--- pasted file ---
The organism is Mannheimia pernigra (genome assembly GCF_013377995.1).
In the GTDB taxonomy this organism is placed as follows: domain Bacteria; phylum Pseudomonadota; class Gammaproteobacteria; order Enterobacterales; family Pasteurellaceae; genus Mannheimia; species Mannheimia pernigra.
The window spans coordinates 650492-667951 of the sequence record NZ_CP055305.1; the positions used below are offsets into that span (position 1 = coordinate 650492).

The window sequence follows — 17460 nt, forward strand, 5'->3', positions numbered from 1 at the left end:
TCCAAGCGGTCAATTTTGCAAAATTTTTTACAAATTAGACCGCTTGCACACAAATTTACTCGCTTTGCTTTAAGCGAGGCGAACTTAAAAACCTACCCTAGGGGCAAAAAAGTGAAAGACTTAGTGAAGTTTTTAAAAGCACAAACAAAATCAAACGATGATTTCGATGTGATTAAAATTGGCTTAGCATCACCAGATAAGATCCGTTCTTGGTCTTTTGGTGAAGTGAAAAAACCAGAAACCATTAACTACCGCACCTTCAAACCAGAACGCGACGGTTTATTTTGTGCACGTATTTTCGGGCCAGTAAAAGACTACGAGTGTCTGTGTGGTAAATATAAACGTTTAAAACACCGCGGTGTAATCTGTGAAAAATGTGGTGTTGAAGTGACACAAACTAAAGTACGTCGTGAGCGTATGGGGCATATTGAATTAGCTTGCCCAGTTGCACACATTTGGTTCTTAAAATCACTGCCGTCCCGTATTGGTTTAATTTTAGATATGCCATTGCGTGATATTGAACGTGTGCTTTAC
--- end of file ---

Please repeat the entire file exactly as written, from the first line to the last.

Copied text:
The organism is Mannheimia pernigra (genome assembly GCF_013377995.1).
In the GTDB taxonomy this organism is placed as follows: domain Bacteria; phylum Pseudomonadota; class Gammaproteobacteria; order Enterobacterales; family Pasteurellaceae; genus Mannheimia; species Mannheimia pernigra.
The window spans coordinates 650492-667951 of the sequence record NZ_CP055305.1; the positions used below are offsets into that span (position 1 = coordinate 650492).

The window sequence follows — 17460 nt, forward strand, 5'->3', positions numbered from 1 at the left end:
TCCAAGCGGTCAATTTTGCAAAATTTTTTACAAATTAGACCGCTTGCACACAAATTTACTCGCTTTGCTTTAAGCGAGGCGAACTTAAAAACCTACCCTAGGGGCAAAAAAGTGAAAGACTTAGTGAAGTTTTTAAAAGCACAAACAAAATCAAACGATGATTTCGATGTGATTAAAATTGGCTTAGCATCACCAGATAAGATCCGTTCTTGGTCTTTTGGTGAAGTGAAAAAACCAGAAACCATTAACTACCGCACCTTCAAACCAGAACGCGACGGTTTATTTTGTGCACGTATTTTCGGGCCAGTAAAAGACTACGAGTGTCTGTGTGGTAAATATAAACGTTTAAAACACCGCGGTGTAATCTGTGAAAAATGTGGTGTTGAAGTGACACAAACTAAAGTACGTCGTGAGCGTATGGGGCATATTGAATTAGCTTGCCCAGTTGCACACATTTGGTTCTTAAAATCACTGCCGTCCCGTATTGGTTTAATTTTAGATATGCCATTGCGTGATATTGAACGTGTGCTTTAC